# Why does integer division in C# return an integer and not a float?

Does anyone know why integer division in C# returns an integer and not a float? What is the idea behind it? (Is it only a legacy of C/C++?)

In C#:

``````float x = 13 / 4;
//== operator is overridden here to use epsilon compare
if (x == 3.0)
print 'Hello world';
``````

Result of this code would be:

``````'Hello world'
``````

Strictly speaking, there is no such thing as integer division (division by definition is an operation which produces a rational number, integers are a very small subset of which.)

• because it is `integer` division not `floating point` division. Commented Jun 1, 2012 at 13:33
• it does have to (in VB.Net) it is implemented differently in a natural mathematical way where all the result of the division operation is an irrational number. Commented Jun 1, 2012 at 13:38
• I think you mean rational numbers. See wikipedia: Dividing two integers may result in a remainder. To complete the division of the remainder, the number system is extended to include fractions or rational numbers as they are more generally called. Commented Jun 1, 2012 at 13:52
• This is the reason I'm not a fan of "copying syntax" in languages. I come from VB thinking "C# is .NET" not "C# is like C". My mistake I guess, but in this case I prefer the VB way. If they went through the trouble of generating a compiler error when using uninitialized simple types (you don't even get a warning in C) then why not warn you when you're assigning integer division to a float? Commented Apr 10, 2013 at 19:37
• Other languages have different operators for Real vs Integer division. `13 / 4 = 3.25` verses `13 div 4 = 3`. Commented Nov 4, 2021 at 14:03

While it is common for new programmer to make this mistake of performing integer division when they actually meant to use floating point division, in actual practice integer division is a very common operation. If you are assuming that people rarely use it, and that every time you do division you'll always need to remember to cast to floating points, you are mistaken.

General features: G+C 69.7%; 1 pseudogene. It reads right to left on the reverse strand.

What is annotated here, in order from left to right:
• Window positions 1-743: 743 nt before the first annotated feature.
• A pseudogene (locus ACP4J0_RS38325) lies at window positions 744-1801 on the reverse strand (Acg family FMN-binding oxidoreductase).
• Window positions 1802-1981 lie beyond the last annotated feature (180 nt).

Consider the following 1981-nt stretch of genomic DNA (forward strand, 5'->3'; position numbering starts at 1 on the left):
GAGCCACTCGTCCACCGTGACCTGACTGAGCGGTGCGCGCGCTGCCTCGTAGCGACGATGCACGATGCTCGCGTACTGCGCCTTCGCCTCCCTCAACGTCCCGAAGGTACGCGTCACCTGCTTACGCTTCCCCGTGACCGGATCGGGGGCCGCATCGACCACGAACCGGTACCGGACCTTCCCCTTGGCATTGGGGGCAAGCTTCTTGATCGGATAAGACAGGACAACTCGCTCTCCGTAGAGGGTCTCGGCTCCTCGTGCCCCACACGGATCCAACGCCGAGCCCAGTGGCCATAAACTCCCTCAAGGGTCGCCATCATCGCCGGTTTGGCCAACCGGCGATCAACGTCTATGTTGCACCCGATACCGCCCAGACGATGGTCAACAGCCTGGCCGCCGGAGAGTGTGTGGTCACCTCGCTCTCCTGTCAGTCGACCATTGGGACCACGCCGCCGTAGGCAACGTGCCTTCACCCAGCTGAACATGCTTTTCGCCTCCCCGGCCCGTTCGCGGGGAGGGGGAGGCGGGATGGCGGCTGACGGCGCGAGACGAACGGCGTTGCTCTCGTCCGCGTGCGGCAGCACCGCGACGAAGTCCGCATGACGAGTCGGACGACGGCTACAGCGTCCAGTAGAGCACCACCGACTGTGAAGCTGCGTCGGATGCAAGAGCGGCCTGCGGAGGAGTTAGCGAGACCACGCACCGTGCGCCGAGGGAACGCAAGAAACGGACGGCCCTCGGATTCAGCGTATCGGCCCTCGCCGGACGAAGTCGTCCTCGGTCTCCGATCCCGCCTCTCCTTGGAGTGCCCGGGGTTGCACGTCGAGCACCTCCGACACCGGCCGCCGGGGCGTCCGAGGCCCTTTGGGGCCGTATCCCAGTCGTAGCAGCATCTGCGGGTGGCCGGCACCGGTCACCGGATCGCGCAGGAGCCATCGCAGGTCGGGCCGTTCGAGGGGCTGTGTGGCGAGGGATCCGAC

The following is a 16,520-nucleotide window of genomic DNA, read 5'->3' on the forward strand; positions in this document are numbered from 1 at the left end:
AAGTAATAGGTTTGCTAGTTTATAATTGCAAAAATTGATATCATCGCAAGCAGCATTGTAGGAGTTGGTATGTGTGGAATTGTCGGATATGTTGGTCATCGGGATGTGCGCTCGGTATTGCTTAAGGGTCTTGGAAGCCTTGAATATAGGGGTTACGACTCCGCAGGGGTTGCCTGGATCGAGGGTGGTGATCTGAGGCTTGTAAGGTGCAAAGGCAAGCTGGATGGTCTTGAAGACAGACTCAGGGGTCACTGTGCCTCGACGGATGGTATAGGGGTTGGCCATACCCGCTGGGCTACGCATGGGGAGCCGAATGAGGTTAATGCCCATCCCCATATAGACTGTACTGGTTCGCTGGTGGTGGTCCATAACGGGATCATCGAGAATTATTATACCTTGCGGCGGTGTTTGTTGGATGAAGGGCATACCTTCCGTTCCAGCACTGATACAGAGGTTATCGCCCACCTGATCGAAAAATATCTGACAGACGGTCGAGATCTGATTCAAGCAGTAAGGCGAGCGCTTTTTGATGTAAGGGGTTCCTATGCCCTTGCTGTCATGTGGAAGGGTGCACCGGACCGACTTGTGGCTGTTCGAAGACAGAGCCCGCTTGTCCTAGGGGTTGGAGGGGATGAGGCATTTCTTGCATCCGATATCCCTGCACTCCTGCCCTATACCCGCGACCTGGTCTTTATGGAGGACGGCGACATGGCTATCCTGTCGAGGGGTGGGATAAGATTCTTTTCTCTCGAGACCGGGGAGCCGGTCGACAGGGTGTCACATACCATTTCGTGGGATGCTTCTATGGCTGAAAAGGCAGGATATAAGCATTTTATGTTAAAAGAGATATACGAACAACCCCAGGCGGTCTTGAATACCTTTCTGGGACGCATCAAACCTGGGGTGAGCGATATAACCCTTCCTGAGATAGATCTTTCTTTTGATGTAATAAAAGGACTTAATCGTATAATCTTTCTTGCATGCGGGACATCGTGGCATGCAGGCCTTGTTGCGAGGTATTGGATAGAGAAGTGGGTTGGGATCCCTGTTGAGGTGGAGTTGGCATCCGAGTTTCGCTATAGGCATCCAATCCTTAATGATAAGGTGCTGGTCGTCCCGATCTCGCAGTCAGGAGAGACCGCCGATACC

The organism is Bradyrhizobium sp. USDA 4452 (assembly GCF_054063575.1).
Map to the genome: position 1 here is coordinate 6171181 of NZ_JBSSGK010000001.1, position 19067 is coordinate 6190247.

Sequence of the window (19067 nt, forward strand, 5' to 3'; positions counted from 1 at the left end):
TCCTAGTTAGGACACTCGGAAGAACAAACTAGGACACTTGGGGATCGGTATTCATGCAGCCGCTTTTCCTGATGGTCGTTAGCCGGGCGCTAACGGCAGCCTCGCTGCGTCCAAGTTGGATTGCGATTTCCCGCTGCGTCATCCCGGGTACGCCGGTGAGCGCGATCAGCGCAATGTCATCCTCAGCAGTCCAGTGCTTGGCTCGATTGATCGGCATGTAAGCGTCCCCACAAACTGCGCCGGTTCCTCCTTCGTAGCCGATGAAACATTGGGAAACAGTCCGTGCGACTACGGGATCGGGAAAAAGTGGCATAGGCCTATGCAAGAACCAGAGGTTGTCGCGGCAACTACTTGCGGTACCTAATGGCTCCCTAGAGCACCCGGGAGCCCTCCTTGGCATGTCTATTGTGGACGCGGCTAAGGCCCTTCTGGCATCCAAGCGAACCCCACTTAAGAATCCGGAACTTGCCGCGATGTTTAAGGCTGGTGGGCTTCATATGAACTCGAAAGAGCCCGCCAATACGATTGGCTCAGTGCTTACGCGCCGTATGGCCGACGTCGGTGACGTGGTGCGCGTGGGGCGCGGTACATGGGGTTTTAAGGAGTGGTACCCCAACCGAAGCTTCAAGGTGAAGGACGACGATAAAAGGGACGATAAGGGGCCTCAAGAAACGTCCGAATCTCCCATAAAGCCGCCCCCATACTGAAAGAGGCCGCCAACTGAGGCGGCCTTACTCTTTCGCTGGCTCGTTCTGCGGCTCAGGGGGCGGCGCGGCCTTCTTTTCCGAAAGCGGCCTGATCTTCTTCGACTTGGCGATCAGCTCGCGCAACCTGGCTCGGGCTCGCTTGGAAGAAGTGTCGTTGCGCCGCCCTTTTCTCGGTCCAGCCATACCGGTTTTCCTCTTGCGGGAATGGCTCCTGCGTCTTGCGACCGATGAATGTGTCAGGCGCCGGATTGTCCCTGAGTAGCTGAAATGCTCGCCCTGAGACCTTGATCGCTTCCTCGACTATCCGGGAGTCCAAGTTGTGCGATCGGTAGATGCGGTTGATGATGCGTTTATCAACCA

First off, integer division is quite a bit faster, so if you only need a whole number result, one would want to use the more efficient algorithm.

Secondly, there are a number of algorithms that use integer division, and if the result of division was always a floating point number you would be forced to round the result every time. One example off of the top of my head is changing the base of a number. Calculating each digit involves the integer division of a number along with the remainder, rather than the floating point division of the number.

Because of these (and other related) reasons, integer division results in an integer. If you want to get the floating point division of two integers you'll just need to remember to cast one to a `double`/`float`/`decimal`.

• In VB.Net .Net architects made another decision: / - always a float division, \ - integer division, so it is kind of inconsistent, except if you consider C++ legacy; Commented Jun 1, 2012 at 13:46
• You can determine, at compile time, whether the `/` operator will be performing integer or floating point division (unless you're using dynamic). If it's hard for you to figure it out because you're doing so much on that one line, then I'd suggest breaking that line up into several lines so that its easier to figure out whether the operands are integers or floating point types. Future readers of your code will likely appreciate it. Commented Jun 1, 2012 at 13:55
• I personally find it problematic that I always have to think what are variables I am dividing, I count it as a wasteful use of my attention. Commented Jun 1, 2012 at 14:00
• @pelesl As it would be a huge breaking change to do that for which an astronomical number of programs would be broken I can say with complete confidence that it will never happen in C#. That's the kind of thing that needs to be done from day 1 in a language or not at all. Commented Apr 10, 2013 at 19:46